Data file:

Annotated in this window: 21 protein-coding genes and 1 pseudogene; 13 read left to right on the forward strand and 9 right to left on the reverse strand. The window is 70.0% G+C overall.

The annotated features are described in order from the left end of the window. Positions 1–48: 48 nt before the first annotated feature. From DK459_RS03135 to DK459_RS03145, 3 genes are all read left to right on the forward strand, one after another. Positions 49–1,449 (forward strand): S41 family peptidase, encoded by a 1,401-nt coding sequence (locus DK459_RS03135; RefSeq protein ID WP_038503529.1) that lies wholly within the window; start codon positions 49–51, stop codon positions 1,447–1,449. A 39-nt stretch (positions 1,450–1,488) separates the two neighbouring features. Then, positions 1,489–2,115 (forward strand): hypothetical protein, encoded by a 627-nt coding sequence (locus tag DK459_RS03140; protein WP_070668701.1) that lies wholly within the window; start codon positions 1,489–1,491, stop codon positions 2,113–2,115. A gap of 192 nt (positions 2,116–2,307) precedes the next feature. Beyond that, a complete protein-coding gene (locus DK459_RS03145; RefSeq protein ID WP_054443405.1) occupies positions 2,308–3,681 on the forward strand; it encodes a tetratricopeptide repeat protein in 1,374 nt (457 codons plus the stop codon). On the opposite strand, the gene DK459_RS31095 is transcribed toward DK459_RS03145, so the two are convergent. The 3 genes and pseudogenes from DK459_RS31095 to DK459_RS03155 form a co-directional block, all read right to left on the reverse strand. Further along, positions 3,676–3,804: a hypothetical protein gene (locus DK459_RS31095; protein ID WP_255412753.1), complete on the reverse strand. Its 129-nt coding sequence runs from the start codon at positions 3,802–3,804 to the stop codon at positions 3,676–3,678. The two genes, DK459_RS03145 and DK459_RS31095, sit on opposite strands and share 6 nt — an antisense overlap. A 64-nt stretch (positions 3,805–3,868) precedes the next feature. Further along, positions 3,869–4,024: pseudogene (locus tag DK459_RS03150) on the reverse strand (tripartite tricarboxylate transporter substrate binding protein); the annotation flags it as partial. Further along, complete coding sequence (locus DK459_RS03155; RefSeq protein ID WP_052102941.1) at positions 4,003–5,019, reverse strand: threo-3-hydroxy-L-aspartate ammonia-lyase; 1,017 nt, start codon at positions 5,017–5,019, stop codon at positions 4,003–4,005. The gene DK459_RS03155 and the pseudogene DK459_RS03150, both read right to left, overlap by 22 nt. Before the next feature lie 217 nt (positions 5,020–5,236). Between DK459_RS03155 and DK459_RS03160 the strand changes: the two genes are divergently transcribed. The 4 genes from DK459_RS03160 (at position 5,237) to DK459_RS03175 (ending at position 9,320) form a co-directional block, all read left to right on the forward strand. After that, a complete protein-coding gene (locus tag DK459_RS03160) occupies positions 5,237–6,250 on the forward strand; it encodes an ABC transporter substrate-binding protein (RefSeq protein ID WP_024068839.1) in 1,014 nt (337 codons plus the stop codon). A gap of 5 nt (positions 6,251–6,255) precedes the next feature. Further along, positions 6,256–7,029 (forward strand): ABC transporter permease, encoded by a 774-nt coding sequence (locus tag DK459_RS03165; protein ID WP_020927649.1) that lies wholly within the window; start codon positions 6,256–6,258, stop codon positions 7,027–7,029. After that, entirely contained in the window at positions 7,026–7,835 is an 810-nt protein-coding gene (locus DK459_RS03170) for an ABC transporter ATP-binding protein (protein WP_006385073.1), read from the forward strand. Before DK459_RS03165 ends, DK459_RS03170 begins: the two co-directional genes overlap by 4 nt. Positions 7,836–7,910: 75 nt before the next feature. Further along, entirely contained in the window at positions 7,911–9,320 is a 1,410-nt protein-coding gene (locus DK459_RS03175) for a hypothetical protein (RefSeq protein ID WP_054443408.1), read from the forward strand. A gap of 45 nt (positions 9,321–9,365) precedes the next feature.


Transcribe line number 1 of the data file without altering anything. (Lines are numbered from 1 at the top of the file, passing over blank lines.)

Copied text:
Annotated in this window: 21 protein-coding genes and 1 pseudogene; 13 read left to right on the forward strand and 9 right to left on the reverse strand. The window is 70.0% G+C overall.